Daunting Task Looms For Liberia’s New Ambassador to the United States
Monrovia — As Liberia’s trade representative Gurly Teta Gibson was instrumental in leading delegations of business investors to Liberia, trumpeting the country’s image while helping to reap much-needed direct foreign trade investments.
Her responsibilities are poised to get an upgrade of even greater proportion as she prepares to become the country’s Ambassador to the United States of America, Mexico and Canada.
Her appointment comes at a critical juncture in Liberia-US relations.
Late last year, US President Donald Trump threatened to cut off financial aid to countries like Liberia that voted in favor of a draft United Nations resolution against his decision to recognize Jerusalem as Israel’s capital.
Said President Trump: “I like the message that Nikki [US Ambassador to the UN Nikki Haley] sent yesterday at the United Nations for all of these nations that take our money, and then they vote against us at the Security Council, or they vote against us potentially at the assembly.”
The US President added: “They take hundreds of millions of dollars and even billions of dollars, and then they vote against us. Well, we’re watching those votes. Let them vote against us. We’ll save a lot. We don’t care.”
But despite the harsh tone, Washington issued a somewhat positive congratulatory message following the election of former Montserrado County Senator George Weah.
In hailing Liberia’s first peaceful transfer of power from one democratically elected head of state to another in more than four decades, the US trumpeted a major milestone for Liberia’s democracy.
“We also recognize the important role Liberia’s Supreme Court, political parties, security forces, and civil society organizations played in holding a peaceful and transparent contest, and we welcome the statements by international and domestic observer missions affirming the conduct of the election.”
The US says it remains deeply committed to her longstanding relationship with Liberians and its people. “We will continue to support the success of this historic democratic transition and the peace and prosperity of Liberia.”
Ms. Gibson will be expected to sharpen the edges of a long-standing relationship.
She proved her worth at the height of the deadly Ebola virus outbreak in 2014, as she help make the plea for airlines to keep travel and international medical assistance open to the affected countries of Liberia, Sierra Leone and Guinea.
Appearing before the Philadelphia City Council in October, 2014, Ms. Gibson averred: “We need airlines to go in to take supplies to those countries; if not, it is going to spread and get worse and people are going to die. We don’t have the capacity. Our health structure is not set up in a way to do the kind of containment that we need to do, and that’s why we are reaching out to other nations…”
A Diplomat and International Trade and Investment Consul with more than ten years of experience in Diplomacy, International Trade Negotiations and Global Economics, Ms. Gibson made her mark as a Women Rights and Advocacy, when she served as President of the Liberia Women Forum (LWF), a local NGO founded to seek the interest of women in Liberia.
In 2016, Ms. Gibson condemned the acts of sexual violence and savage rape, telling FrontPageAfrica that Liberia is no longer at war to still have domestic violence and rape against women on the increase.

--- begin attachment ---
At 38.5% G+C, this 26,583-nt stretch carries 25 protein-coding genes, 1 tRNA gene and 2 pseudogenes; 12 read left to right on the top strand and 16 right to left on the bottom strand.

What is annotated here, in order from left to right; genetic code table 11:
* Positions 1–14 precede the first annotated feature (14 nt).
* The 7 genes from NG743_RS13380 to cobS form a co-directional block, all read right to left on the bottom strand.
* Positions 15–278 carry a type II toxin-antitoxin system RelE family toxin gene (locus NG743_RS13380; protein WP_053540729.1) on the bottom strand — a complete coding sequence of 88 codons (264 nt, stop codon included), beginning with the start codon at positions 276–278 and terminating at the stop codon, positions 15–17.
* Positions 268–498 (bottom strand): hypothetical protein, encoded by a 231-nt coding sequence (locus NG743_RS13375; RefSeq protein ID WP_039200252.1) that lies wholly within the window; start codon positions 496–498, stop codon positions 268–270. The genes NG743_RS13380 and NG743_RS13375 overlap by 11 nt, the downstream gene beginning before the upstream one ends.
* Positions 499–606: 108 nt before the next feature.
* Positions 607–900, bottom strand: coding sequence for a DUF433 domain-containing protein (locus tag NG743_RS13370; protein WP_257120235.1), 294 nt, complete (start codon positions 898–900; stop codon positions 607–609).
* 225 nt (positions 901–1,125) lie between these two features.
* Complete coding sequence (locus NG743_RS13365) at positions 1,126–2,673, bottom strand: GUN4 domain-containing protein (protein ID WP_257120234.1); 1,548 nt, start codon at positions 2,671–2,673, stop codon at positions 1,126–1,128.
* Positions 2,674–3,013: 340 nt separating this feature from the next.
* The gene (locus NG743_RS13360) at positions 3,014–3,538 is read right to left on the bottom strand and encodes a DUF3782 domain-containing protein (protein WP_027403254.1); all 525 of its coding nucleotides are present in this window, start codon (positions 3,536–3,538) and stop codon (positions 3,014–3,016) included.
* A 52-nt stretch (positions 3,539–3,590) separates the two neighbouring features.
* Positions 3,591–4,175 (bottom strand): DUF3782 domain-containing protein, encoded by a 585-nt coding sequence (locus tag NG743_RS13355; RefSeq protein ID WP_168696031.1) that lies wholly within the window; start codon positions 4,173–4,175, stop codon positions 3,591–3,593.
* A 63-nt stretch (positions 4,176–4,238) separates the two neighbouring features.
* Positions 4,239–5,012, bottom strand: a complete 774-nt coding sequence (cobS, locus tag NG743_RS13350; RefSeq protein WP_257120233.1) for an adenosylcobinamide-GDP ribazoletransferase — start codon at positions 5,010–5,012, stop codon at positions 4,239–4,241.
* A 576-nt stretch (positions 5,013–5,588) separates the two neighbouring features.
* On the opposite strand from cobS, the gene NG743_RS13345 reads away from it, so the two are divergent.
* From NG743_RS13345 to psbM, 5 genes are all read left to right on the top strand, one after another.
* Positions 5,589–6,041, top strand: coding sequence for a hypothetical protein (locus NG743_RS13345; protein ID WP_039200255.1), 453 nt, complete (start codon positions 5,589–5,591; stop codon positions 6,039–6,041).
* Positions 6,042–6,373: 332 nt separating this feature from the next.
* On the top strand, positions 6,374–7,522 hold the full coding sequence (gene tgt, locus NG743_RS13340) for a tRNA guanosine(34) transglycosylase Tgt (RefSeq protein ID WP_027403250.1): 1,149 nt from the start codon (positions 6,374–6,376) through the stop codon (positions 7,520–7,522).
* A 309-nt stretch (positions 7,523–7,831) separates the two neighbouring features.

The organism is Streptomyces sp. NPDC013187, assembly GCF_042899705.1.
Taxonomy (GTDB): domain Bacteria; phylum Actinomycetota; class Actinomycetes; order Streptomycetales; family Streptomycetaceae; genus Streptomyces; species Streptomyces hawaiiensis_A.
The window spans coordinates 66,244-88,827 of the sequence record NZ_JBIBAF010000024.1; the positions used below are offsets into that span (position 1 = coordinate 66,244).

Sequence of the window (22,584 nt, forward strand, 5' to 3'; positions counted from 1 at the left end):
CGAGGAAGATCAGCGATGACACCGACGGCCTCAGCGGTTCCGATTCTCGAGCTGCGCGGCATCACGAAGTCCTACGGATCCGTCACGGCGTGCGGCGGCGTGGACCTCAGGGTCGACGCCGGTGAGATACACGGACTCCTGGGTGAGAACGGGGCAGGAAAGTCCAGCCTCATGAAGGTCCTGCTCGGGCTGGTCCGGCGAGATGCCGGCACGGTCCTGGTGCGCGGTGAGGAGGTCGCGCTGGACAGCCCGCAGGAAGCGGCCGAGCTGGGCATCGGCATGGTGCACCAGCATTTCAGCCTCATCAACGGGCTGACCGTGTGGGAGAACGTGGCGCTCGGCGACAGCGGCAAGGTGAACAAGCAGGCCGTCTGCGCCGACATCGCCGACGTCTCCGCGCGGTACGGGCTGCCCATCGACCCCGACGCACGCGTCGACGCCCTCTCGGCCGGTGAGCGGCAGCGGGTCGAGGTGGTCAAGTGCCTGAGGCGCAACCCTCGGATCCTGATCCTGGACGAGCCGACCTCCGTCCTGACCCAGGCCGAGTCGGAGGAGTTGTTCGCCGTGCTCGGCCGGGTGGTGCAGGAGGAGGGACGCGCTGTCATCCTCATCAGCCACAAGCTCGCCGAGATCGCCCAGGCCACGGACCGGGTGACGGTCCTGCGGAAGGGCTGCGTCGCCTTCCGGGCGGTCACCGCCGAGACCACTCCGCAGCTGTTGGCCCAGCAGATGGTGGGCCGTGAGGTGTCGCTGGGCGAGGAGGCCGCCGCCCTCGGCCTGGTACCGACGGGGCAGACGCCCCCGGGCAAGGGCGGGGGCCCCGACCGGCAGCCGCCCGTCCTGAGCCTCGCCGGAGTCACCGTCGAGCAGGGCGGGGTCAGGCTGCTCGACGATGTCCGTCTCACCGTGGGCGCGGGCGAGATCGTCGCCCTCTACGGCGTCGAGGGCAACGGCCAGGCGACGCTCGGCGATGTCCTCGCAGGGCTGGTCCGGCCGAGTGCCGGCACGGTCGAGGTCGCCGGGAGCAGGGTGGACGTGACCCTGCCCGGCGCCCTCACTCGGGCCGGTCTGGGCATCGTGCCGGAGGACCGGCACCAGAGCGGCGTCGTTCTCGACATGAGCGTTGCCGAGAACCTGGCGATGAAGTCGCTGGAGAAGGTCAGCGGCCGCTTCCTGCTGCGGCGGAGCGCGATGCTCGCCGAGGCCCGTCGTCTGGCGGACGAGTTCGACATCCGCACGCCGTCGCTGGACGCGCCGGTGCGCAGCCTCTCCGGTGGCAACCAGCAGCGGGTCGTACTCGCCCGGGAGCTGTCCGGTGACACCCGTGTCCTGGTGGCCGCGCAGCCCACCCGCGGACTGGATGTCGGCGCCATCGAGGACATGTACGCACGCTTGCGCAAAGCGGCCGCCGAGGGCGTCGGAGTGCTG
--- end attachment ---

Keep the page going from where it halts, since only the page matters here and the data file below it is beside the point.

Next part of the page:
As a trade diplomat, Gibson successfully negotiated and set-up trade deals totaling several million-dollars between companies from the USA, Africa, Latin America, Canada, the Middle East, India, Holland, Germany, Singapore, Hong Kong and China.
She also engineered the relocation of the Embassy of Liberia Trade and Investment Office (TIO) from Washington, DC to Philadelphia to operate closer to big commercial markets in the Northeast trio-state region of New York, New Jersey, and Pennsylvania a region home to large industries and corporations, huge populations, and big African immigrant communities serving as an important hub for agricultural production which was critical to support the growth mechanized farming and the agro industry in Liberia.
Restoring investors’ hope and building confidence could prove to be a major part of the incoming ambassador’s agenda.
In the past, Ms. Gibson was instrumental in fostered strong partnership with the Mayor’s Commission on African, Caribbean, and Immigrant Affairs in Philadelphia a relationship which promoted cultural and tourism between Liberia and the city of Philadelphia and leading to several trade missions to Liberia organized by the Embassy of Liberia Trade and Investment Office and the Mayor’s Commission boosting foreign direct investments in Liberia.
She also helped develop practical working championships between the Embassy of Liberia Trade and Investment Office and several national and multilateral agencies including Overseas Private Investment Corporation (OPIC), the International Finance Corporation (IFC), the United States Agency for International Development (USAID), the United States Department of Agriculture (USDA), the Pan African Capital Group, LLC, Global Building Solutions (GBS), among many other foreign corporations and entities that accelerated the financing of small and mid-sized business entities in Liberia to spur job growth and economic activities in the country.
Ms. Gibson also spearheaded the hosting of a Liberian Business Conference (LBC) in Philadelphia an initiative important to accelerate commercial incentives for Liberian businesses operating abroad to consolidate and reduce import fees and taxation at entry ports in the country for foreign Liberian businesses to participate in Liberia’s emerging market economy.